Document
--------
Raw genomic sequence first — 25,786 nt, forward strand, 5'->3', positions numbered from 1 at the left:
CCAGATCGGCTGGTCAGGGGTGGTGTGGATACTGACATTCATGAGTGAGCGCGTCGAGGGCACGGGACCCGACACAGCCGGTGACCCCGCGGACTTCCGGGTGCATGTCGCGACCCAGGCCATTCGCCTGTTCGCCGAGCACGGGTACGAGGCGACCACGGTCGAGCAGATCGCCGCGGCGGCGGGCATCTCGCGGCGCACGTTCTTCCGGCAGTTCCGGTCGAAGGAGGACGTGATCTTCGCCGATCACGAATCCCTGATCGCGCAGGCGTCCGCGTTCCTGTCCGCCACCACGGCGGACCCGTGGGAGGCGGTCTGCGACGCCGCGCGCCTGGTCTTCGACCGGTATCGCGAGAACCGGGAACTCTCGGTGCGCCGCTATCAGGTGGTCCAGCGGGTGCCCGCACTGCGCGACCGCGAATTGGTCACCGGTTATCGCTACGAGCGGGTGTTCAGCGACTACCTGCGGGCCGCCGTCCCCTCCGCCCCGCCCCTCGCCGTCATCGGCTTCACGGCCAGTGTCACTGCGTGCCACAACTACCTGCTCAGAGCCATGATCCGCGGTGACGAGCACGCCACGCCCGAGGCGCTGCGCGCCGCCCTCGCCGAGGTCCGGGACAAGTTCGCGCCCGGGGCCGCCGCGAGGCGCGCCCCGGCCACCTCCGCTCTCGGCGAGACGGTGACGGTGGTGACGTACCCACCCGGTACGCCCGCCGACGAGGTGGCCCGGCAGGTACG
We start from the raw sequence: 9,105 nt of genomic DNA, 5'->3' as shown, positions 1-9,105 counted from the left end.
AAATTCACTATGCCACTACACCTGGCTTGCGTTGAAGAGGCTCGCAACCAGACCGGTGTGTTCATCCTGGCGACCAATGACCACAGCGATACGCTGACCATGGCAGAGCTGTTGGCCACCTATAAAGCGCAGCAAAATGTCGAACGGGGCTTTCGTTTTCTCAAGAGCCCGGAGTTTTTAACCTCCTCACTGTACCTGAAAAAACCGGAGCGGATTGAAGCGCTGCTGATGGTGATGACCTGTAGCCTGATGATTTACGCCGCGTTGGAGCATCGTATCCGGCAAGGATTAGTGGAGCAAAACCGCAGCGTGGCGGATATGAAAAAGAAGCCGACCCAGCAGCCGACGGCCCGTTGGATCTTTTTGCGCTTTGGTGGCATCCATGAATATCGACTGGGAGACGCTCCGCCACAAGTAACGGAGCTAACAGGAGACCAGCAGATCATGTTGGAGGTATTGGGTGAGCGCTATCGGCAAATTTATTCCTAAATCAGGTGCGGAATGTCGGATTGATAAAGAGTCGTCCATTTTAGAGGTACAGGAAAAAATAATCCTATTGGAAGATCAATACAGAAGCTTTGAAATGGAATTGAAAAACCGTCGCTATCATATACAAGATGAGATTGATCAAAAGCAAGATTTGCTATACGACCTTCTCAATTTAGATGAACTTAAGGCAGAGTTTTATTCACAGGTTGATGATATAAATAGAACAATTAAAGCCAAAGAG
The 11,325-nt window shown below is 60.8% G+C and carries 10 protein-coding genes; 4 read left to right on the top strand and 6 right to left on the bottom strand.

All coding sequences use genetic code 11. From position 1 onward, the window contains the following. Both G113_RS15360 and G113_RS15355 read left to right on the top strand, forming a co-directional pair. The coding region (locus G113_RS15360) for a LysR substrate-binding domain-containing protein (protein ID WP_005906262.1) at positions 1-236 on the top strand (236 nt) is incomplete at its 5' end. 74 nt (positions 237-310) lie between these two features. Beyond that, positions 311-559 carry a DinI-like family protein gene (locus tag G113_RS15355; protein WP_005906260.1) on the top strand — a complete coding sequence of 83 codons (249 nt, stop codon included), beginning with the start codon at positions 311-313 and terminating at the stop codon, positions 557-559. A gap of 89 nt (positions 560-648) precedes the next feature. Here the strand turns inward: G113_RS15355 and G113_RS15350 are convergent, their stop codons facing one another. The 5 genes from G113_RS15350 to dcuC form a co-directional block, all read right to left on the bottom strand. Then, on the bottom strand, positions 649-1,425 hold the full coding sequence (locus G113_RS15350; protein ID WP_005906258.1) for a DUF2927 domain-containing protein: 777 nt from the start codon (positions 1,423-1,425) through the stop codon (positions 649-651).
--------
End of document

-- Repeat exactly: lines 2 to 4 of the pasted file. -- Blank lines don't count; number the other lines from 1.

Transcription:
CCAGATCGGCTGGTCAGGGGTGGTGTGGATACTGACATTCATGAGTGAGCGCGTCGAGGGCACGGGACCCGACACAGCCGGTGACCCCGCGGACTTCCGGGTGCATGTCGCGACCCAGGCCATTCGCCTGTTCGCCGAGCACGGGTACGAGGCGACCACGGTCGAGCAGATCGCCGCGGCGGCGGGCATCTCGCGGCGCACGTTCTTCCGGCAGTTCCGGTCGAAGGAGGACGTGATCTTCGCCGATCACGAATCCCTGATCGCGCAGGCGTCCGCGTTCCTGTCCGCCACCACGGCGGACCCGTGGGAGGCGGTCTGCGACGCCGCGCGCCTGGTCTTCGACCGGTATCGCGAGAACCGGGAACTCTCGGTGCGCCGCTATCAGGTGGTCCAGCGGGTGCCCGCACTGCGCGACCGCGAATTGGTCACCGGTTATCGCTACGAGCGGGTGTTCAGCGACTACCTGCGGGCCGCCGTCCCCTCCGCCCCGCCCCTCGCCGTCATCGGCTTCACGGCCAGTGTCACTGCGTGCCACAACTACCTGCTCAGAGCCATGATCCGCGGTGACGAGCACGCCACGCCCGAGGCGCTGCGCGCCGCCCTCGCCGAGGTCCGGGACAAGTTCGCGCCCGGGGCCGCCGCGAGGCGCGCCCCGGCCACCTCCGCTCTCGGCGAGACGGTGACGGTGGTGACGTACCCACCCGGTACGCCCGCCGACGAGGTGGCCCGGCAGGTACG
We start from the raw sequence: 9,105 nt of genomic DNA, 5'->3' as shown, positions 1-9,105 counted from the left end.
AAATTCACTATGCCACTACACCTGGCTTGCGTTGAAGAGGCTCGCAACCAGACCGGTGTGTTCATCCTGGCGACCAATGACCACAGCGATACGCTGACCATGGCAGAGCTGTTGGCCACCTATAAAGCGCAGCAAAATGTCGAACGGGGCTTTCGTTTTCTCAAGAGCCCGGAGTTTTTAACCTCCTCACTGTACCTGAAAAAACCGGAGCGGATTGAAGCGCTGCTGATGGTGATGACCTGTAGCCTGATGATTTACGCCGCGTTGGAGCATCGTATCCGGCAAGGATTAGTGGAGCAAAACCGCAGCGTGGCGGATATGAAAAAGAAGCCGACCCAGCAGCCGACGGCCCGTTGGATCTTTTTGCGCTTTGGTGGCATCCATGAATATCGACTGGGAGACGCTCCGCCACAAGTAACGGAGCTAACAGGAGACCAGCAGATCATGTTGGAGGTATTGGGTGAGCGCTATCGGCAAATTTATTCCTAAATCAGGTGCGGAATGTCGGATTGATAAAGAGTCGTCCATTTTAGAGGTACAGGAAAAAATAATCCTATTGGAAGATCAATACAGAAGCTTTGAAATGGAATTGAAAAACCGTCGCTATCATATACAAGATGAGATTGATCAAAAGCAAGATTTGCTATACGACCTTCTCAATTTAGATGAACTTAAGGCAGAGTTTTATTCACAGGTTGATGATATAAATAGAACAATTAAAGCCAAAGAG